After several of years of facing challenging sales targets, I realized my job had started to feel like a roller coaster, constantly sending me through extreme emotional highs and lows depending on my performance. Most professionals who choose sales or account management as a career path care about hitting goals, but the fact is that most goals are manipulated to stretch the sales rep just enough to encourage him or her to put forth extra effort in order to achieve their targets. Let’s face it, one of the key principles in setting sales quotas is to expect that only about 55 percent of the sales force reaches or exceeds quota, with the performance spread following a normal bell-shaped curve. That strategy creates a “culture of winners,” while keeping costs of sales in line.
Many people who start in a sales or account management path ultimately decide that it’s not for them. I was not one of those people. I enjoyed having quantitative objectives to hit, persuading clients to purchase (or continue with) my service, and being stack-ranked against my peers. I have always been most motivated when the task or goal at hand seemed impossible. Still, each time I started a new quota cycle, I knew that I faced an uphill battle to finish the ride – without getting sick.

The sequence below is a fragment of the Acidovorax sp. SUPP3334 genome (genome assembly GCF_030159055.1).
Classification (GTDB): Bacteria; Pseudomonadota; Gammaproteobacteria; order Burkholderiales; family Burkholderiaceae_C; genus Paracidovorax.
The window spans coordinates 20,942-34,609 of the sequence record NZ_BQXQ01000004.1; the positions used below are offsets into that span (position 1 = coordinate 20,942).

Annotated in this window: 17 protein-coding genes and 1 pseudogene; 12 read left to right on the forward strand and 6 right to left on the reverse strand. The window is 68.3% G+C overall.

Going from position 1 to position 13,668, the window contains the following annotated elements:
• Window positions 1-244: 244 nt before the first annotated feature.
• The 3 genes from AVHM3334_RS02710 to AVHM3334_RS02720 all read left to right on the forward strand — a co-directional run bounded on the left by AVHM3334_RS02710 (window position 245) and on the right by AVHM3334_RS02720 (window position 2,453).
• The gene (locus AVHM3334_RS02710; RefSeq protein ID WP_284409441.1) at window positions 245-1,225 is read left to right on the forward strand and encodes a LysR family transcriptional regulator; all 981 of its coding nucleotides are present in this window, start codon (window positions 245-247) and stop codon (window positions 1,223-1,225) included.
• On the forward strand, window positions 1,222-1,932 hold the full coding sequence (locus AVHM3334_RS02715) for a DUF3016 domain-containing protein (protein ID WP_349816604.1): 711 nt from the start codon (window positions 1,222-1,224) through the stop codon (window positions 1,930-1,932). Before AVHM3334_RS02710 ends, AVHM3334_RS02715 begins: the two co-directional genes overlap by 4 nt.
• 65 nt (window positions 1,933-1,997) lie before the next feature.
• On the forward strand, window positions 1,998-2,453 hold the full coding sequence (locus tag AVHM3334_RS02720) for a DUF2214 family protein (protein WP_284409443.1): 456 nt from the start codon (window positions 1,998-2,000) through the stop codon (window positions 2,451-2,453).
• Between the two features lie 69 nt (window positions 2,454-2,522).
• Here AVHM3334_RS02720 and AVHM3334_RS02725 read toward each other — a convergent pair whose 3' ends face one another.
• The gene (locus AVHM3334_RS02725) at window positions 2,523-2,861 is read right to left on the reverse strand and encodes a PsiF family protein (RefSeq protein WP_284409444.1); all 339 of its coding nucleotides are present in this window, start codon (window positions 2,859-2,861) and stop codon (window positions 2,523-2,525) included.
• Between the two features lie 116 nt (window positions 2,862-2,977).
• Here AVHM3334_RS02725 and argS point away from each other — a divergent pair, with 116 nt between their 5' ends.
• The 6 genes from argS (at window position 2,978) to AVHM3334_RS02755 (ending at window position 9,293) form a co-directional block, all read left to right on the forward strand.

In any job it’s important to feel like there are more highs than lows. During my years as an individual contributor, I was fortunate to have a great manager and colleagues who made it easy to have fun and keep perspective. However, during one quarter of lower performance, I was given some advice I still think about to this day. My manager pulled me aside and told me that she had noticed my demeanor was down – and that my team members had, too. She gave me examples of great leaders who were consistently positive and even-keeled no matter what obstacles they faced or how they tracked against their goals. She encouraged me to find a constant positive attitude, regardless of how I was doing against my target. If I took heed, I’d have a better shot at being viewed as a leader and moving up within the organization. I quickly realized that attitudes are contagious and that there are certain people who have the ability to set the tone for those around them.
I am lucky that I was given great coaching so early on in my career. It helped me learn how to keep my eyes on the horizon and better manage what I consider motion sickness as an individual contributor in a sales role. In the next two parts of this series, I will talk more about my experience as a manager and leading a team in a turbulent sales environment.